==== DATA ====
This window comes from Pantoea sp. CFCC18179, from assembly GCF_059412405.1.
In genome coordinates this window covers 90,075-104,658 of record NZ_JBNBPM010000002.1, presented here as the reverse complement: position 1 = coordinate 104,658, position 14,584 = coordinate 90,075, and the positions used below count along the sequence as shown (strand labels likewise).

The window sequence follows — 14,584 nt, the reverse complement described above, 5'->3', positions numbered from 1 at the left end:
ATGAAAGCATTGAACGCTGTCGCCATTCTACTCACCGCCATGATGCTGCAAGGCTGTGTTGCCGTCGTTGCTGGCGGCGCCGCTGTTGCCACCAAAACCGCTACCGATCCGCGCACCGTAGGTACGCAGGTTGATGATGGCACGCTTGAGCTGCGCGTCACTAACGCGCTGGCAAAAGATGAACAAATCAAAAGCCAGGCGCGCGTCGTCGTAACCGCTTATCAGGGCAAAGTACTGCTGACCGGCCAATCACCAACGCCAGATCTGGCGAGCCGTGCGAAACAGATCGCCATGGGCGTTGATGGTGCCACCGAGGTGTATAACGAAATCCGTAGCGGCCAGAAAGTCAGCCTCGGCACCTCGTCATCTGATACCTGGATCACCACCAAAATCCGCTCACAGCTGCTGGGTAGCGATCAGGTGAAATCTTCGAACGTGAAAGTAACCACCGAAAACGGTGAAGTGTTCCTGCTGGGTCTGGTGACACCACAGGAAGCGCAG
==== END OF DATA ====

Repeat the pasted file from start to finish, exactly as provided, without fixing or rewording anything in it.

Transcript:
This window comes from Pantoea sp. CFCC18179, from assembly GCF_059412405.1.
In genome coordinates this window covers 90,075-104,658 of record NZ_JBNBPM010000002.1, presented here as the reverse complement: position 1 = coordinate 104,658, position 14,584 = coordinate 90,075, and the positions used below count along the sequence as shown (strand labels likewise).

The window sequence follows — 14,584 nt, the reverse complement described above, 5'->3', positions numbered from 1 at the left end:
ATGAAAGCATTGAACGCTGTCGCCATTCTACTCACCGCCATGATGCTGCAAGGCTGTGTTGCCGTCGTTGCTGGCGGCGCCGCTGTTGCCACCAAAACCGCTACCGATCCGCGCACCGTAGGTACGCAGGTTGATGATGGCACGCTTGAGCTGCGCGTCACTAACGCGCTGGCAAAAGATGAACAAATCAAAAGCCAGGCGCGCGTCGTCGTAACCGCTTATCAGGGCAAAGTACTGCTGACCGGCCAATCACCAACGCCAGATCTGGCGAGCCGTGCGAAACAGATCGCCATGGGCGTTGATGGTGCCACCGAGGTGTATAACGAAATCCGTAGCGGCCAGAAAGTCAGCCTCGGCACCTCGTCATCTGATACCTGGATCACCACCAAAATCCGCTCACAGCTGCTGGGTAGCGATCAGGTGAAATCTTCGAACGTGAAAGTAACCACCGAAAACGGTGAAGTGTTCCTGCTGGGTCTGGTGACACCACAGGAAGCGCAG